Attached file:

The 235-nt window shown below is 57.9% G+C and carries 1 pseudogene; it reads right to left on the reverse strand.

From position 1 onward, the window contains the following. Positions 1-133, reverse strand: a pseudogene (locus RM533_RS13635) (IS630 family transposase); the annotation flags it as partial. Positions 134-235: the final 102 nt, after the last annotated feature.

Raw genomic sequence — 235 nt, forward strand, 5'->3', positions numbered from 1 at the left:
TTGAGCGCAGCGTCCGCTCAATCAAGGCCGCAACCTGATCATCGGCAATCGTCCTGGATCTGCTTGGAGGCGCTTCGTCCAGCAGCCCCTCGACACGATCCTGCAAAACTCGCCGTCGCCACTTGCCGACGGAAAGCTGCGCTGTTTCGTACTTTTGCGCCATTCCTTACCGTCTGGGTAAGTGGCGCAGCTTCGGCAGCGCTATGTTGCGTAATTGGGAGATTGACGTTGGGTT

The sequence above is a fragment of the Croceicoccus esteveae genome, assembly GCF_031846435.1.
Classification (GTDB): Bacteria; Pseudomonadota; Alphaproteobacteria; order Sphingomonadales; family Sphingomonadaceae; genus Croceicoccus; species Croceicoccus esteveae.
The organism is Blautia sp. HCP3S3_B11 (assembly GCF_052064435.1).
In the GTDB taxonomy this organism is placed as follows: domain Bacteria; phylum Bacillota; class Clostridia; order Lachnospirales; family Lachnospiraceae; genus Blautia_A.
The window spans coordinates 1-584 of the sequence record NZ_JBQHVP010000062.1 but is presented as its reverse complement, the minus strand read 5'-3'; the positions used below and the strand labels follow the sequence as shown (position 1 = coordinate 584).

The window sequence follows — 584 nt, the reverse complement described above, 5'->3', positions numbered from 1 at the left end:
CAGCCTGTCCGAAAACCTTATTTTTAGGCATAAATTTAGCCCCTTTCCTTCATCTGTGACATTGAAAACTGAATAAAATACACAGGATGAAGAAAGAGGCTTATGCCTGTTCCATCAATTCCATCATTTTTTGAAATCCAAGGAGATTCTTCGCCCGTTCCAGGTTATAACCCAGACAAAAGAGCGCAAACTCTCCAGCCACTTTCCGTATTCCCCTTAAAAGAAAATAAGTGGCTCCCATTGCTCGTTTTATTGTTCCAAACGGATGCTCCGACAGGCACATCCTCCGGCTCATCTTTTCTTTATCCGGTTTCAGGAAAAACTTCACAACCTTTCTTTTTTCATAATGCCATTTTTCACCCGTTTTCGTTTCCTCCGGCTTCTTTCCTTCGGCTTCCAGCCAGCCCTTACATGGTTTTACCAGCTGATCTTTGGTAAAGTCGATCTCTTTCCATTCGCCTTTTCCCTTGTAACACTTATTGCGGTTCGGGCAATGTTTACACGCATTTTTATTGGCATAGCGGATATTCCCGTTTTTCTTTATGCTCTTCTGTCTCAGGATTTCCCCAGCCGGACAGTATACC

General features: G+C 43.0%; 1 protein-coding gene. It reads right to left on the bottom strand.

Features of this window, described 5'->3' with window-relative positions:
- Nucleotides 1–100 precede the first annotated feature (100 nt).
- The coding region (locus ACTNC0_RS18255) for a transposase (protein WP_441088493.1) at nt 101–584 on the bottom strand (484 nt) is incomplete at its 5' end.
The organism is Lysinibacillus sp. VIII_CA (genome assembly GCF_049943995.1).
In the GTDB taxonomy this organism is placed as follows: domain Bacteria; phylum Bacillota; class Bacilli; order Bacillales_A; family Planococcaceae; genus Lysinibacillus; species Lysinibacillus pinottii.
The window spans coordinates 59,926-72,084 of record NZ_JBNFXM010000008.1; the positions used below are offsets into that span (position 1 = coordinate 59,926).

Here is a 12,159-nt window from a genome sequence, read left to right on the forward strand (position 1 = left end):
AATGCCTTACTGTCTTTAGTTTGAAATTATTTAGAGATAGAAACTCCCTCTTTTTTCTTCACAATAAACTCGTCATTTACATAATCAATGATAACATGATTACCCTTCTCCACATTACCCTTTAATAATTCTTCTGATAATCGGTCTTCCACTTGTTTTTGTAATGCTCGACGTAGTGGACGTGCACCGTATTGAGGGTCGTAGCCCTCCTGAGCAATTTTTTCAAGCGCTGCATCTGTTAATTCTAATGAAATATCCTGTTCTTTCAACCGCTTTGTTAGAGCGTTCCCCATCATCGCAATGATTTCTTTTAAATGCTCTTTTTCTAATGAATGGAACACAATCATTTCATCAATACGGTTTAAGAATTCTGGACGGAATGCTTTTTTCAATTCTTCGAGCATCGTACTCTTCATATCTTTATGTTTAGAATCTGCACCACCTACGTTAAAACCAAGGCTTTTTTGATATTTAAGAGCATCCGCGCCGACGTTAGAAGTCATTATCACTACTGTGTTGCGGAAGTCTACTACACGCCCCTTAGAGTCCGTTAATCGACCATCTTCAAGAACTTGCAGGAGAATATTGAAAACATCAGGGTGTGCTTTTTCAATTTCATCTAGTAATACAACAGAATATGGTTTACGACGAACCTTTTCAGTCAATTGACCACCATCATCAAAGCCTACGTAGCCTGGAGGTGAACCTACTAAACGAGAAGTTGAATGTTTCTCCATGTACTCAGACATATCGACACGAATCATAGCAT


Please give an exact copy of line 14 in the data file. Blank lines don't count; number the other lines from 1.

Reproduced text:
- Nucleotides 1–100 precede the first annotated feature (100 nt).